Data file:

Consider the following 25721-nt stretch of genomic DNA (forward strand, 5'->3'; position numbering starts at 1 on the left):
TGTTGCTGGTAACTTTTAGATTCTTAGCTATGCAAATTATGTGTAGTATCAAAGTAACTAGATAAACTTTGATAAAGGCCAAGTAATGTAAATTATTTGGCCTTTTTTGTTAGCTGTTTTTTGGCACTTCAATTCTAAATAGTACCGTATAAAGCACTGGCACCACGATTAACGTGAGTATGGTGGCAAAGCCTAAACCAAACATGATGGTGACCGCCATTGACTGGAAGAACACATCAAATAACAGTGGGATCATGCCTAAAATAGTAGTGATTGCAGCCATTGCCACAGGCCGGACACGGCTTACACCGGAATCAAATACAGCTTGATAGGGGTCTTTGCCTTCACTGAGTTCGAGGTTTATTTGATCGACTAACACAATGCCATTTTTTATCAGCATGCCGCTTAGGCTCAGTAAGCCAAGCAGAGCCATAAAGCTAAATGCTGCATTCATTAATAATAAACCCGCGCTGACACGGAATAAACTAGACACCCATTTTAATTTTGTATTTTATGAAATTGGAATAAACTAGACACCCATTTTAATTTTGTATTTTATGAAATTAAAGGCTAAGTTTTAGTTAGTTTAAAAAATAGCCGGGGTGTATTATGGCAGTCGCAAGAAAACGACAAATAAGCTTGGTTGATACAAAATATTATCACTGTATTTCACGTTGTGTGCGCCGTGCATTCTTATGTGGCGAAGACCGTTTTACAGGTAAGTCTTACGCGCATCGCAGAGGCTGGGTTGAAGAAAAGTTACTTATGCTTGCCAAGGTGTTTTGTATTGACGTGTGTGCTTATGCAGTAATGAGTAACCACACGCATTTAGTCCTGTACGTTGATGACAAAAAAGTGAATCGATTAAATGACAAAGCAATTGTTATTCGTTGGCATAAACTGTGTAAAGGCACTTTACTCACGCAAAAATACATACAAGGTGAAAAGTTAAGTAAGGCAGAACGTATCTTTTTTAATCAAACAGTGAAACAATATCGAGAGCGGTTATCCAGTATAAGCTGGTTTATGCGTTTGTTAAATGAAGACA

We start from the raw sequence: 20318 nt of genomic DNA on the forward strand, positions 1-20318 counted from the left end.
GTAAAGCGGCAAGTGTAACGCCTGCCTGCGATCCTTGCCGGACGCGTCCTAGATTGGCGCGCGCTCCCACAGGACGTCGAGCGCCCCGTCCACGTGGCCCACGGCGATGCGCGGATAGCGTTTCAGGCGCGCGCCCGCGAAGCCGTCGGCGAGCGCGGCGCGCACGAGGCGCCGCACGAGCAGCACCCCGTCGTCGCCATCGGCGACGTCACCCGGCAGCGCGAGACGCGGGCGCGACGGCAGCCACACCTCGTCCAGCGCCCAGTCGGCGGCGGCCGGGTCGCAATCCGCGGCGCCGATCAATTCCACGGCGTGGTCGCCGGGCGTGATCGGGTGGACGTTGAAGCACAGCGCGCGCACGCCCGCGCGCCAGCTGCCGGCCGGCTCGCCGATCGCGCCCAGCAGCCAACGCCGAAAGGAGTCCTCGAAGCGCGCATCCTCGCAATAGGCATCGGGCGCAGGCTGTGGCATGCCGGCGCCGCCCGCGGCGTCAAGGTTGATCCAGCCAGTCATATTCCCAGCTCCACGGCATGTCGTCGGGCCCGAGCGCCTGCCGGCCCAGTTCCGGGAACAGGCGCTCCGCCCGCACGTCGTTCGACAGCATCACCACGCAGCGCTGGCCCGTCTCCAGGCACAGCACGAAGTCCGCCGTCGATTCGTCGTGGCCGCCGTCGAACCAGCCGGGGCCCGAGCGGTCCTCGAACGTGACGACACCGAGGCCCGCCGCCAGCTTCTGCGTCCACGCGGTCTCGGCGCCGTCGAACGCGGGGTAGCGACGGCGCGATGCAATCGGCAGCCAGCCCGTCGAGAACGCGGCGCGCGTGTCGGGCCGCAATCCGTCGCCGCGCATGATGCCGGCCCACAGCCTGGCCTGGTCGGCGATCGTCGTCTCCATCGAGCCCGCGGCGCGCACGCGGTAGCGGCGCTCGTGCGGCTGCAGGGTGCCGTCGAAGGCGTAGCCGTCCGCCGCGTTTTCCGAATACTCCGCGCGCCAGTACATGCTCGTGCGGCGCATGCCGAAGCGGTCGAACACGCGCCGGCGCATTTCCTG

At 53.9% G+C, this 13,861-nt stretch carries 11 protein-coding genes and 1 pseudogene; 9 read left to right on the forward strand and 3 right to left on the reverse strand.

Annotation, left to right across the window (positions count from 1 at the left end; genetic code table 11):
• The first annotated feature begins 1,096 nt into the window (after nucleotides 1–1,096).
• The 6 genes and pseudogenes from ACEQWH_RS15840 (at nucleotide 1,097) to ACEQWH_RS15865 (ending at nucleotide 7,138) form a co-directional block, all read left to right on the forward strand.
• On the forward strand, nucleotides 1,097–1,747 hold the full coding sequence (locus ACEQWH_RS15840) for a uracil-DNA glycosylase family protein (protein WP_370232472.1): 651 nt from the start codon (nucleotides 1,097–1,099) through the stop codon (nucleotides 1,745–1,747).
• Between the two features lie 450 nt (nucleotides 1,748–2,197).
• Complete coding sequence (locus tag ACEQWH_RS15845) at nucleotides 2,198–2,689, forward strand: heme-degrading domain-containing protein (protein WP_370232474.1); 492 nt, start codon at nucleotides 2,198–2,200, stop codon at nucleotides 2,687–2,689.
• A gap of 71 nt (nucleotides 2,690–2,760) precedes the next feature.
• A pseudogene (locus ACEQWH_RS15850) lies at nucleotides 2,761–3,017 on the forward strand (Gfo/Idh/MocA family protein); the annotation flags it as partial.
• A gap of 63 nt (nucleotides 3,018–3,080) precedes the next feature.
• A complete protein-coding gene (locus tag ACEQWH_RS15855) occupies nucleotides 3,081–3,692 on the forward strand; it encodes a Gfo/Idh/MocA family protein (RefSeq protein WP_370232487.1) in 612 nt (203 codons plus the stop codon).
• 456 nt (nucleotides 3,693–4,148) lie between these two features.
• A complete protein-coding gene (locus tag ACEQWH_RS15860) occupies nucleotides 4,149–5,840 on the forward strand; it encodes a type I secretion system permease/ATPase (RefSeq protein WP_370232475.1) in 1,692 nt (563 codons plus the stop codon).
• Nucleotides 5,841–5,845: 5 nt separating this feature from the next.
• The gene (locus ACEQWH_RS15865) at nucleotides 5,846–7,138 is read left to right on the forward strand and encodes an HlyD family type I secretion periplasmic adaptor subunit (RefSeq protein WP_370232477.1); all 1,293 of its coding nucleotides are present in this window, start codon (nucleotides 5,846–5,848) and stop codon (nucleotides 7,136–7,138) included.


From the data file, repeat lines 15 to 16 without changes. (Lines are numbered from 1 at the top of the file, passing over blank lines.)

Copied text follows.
• A complete protein-coding gene (locus tag ACEQWH_RS15855) occupies nucleotides 3,081–3,692 on the forward strand; it encodes a Gfo/Idh/MocA family protein (RefSeq protein WP_370232487.1) in 612 nt (203 codons plus the stop codon).
• 456 nt (nucleotides 3,693–4,148) lie between these two features.